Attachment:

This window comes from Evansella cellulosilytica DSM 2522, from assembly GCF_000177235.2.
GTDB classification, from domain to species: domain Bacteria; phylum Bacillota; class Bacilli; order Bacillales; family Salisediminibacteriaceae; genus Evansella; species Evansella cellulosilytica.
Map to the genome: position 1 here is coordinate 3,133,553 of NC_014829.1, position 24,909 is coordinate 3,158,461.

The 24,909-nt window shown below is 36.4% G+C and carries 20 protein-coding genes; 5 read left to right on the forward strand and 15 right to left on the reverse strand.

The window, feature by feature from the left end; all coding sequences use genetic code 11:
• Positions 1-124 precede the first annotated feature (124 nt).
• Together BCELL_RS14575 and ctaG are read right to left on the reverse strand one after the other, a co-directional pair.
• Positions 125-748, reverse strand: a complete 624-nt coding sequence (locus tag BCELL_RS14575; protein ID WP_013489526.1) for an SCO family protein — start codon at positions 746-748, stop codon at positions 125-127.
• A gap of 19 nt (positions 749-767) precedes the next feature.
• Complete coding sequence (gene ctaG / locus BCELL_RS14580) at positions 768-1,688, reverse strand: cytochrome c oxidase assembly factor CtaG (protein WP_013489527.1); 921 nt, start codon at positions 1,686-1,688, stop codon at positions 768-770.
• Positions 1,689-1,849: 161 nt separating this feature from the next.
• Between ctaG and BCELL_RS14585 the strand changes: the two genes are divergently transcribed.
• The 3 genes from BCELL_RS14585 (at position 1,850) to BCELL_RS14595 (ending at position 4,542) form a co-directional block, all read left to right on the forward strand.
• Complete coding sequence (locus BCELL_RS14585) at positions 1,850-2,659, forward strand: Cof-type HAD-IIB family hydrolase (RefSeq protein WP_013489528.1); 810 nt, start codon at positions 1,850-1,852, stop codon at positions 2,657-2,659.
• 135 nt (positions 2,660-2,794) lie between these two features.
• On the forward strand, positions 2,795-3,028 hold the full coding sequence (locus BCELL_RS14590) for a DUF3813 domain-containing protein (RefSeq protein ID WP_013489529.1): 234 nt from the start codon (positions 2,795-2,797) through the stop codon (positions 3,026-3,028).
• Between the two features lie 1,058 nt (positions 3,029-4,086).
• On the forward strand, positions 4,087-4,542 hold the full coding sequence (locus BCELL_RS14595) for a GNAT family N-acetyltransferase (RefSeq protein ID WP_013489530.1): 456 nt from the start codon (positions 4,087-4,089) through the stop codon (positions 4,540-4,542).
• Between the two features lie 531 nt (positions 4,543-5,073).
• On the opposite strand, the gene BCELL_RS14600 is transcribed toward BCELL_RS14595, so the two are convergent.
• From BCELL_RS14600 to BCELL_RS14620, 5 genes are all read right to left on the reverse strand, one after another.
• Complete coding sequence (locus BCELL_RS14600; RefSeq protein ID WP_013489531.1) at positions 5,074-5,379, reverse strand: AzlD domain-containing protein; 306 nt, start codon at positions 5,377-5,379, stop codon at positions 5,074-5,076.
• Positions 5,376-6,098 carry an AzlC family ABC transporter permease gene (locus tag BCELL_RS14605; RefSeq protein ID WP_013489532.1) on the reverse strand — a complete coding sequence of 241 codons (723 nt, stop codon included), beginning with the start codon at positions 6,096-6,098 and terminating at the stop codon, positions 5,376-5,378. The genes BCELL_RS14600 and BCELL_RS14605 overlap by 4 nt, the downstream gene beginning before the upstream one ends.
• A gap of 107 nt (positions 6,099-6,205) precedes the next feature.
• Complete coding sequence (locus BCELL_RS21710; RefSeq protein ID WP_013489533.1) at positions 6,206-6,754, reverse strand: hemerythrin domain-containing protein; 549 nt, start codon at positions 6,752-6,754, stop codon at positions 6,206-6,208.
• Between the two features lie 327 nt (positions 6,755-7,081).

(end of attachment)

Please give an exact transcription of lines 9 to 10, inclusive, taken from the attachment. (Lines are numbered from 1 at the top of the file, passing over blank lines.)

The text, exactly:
• A gap of 19 nt (positions 749-767) precedes the next feature.
• Complete coding sequence (gene ctaG / locus BCELL_RS14580) at positions 768-1,688, reverse strand: cytochrome c oxidase assembly factor CtaG (protein WP_013489527.1); 921 nt, start codon at positions 1,686-1,688, stop codon at positions 768-770.